Crated dogs, cats presumed dead after plane skids into Florida river
Several crated dogs and cats were in the cargo hold of a charter flight that slid off a Florida runway and into the St. Johns River on Friday evening. Now, after multiple attempts to locate them with the bottom half of the plane still under water, investigators say they have been unable to rescue the animals, according to the Associated Press.
Barring a second "miracle on the St. Johns," the pets are presumed dead.
The Miami Air International Boeing 737, inbound from the Naval Station Guantanamo Bay in Cuba, skidded as it came in for a landing at Naval Air Station Jacksonville around 9:40 p.m., the Jacksonville Fire and Rescue Department said. Everyone on board, 136 passengers and seven crew members, survived without critical injuries. Twenty-one people were transported to local hospitals, according to the fire department, but only one was hospitalized - a 3-month-old - out of precaution.
A 16-person rescue team sent by the National Transportation Safety Board investigated the crash site on Saturday and recovered the aircraft's "black box" data recorder. At the time the plane was still "partially submerged in shallow water and its nose cone was sliced off, apparently from the impact," the AP reports.
"I think it is a miracle," said Capt. Michael Connor, commanding officer of Naval Air Station Jacksonville. "We could be talking about a different story this evening."
Connor announced there were no pet carriers found in the cargo hold or discovered above water, the outlet reported. Investigators also listened for barking, meows or other animal noises, but heard nothing.
In emails obtained by The Washington Post, senior Navy officials were told that all passengers on the plane were housed overnight on cots on at the hospital at the base in Jacksonville. Crew members were planning to get back on the plane Saturday to recover what they could from overhead luggage bins.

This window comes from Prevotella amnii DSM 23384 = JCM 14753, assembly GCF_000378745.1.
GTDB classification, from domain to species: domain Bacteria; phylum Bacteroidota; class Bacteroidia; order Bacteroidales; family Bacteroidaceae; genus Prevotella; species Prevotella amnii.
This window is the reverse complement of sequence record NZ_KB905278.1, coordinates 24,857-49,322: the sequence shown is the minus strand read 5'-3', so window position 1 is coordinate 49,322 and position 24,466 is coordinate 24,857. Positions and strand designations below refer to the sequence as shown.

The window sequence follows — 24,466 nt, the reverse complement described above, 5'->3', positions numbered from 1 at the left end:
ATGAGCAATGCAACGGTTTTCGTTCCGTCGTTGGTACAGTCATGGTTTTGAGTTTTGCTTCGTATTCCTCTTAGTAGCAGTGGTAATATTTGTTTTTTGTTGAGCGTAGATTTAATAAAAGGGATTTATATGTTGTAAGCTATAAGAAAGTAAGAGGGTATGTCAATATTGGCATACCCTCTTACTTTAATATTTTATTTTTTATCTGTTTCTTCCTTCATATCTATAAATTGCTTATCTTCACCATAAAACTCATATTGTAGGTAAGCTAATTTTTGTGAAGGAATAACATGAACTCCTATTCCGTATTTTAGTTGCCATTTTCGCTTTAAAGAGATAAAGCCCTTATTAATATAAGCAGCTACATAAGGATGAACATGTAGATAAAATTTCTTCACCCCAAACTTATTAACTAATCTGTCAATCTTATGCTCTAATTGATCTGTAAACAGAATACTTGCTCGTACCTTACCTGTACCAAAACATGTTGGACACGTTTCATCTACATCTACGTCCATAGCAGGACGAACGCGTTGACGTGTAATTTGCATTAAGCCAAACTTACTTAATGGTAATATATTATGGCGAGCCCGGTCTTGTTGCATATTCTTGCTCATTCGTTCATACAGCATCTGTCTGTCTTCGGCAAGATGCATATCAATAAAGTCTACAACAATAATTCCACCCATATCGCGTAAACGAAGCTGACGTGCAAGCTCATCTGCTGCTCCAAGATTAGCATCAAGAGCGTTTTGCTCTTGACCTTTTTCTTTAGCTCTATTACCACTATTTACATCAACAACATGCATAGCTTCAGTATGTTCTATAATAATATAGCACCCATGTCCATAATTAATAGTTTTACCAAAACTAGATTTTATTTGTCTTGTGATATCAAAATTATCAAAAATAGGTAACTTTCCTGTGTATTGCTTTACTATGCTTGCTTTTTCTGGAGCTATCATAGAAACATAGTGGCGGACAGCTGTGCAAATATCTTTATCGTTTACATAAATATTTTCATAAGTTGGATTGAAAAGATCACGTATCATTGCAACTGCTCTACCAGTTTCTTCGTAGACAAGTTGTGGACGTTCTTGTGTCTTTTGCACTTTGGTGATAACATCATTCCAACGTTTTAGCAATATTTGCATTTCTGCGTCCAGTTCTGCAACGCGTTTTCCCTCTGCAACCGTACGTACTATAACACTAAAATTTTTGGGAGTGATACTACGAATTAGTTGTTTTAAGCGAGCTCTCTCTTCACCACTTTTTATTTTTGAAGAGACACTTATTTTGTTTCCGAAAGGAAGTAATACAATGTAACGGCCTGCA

A spokesperson at Naval Air Station Jacksonville told The Post that the flight was a regularly operated trip. Coincidentally, the Jacksonville Fire and Rescue division had trained its Special Operations team and marine units in protocol for a similar incident earlier Friday.
Jacksonville Mayor Lenny Curry announced Friday that teams had quickly contained any jet fuel from contaminating the river water. The White House also called to offer assistance, Curry said.
In a statement released early Saturday, Boeing extended its "well wishes to all those involved." The Boeing 737-800, first flew in April 2001 and is the oldest of six aircraft in Miami Air International's fleet, according to the Aviation Safety Network. It has been leased in several stints to airlines in Europe. While operating a charter flight for NASCAR drivers in 2012, the same plane taxied off a runway in Concord, N.C., and got stuck in mud before takeoff, but was pulled out without suffering major damage.
It was not immediately clear what caused the plane to overshoot the runway, but it landed in a thunderstorm, with lightning nearby and heavy rain on the runway, according to the Weather Network. Boeing has recently come under scrutiny for the safety of their planes following two deadly crashes of the 737 MAX, a newer model.
NTSB chairman Bruce Landsberg noted that the aircraft had no prior history of accidents, according to the AP. There is still an ongoing investigation into the cause of Saturday's accident.
The plane's passengers included military members and civilians, Connor said at a news conference. Some passengers were traveling to Florida to see their families, while others were going on to other states, Connor said.
The U.S. Navy operates a base at Guantanamo Bay, on land it leases from the Cuban government. Since 2002, there has been a military prison at the base, where detainees in the U.S. war on terrorism, as well as foreign combatants from the wars in Afghanistan and Iraq, have been held. Visitors to Guantanamo are required to have a sponsor at the base.
Cheryl Bormann, a criminal defense attorney and passenger on the flight, told CNN's Don Lemon the plane flew through thunderstorms on the approach to Jacksonville.
"As we went down, we had a really hard landing," she told Lemon. "And then the plane bounced and screeched and bounced some more . . . then it came to a complete, like, crash-stop."
When things calmed down in the cabin, passengers tried to figure out where they had landed. "We were in water," Bormann said. "We couldn't tell where we were, whether it was a river or an ocean. There was rain coming down. There was lightning and thunder. And we stood on that wing for a significant period of time. Rescue folks came and eventually someone inflated a life raft that had been on the plane and we began climbing into it. Everybody was helping everybody."
This article was written by Deanna Paul and Marisa Iati, reporters for The Washington Post.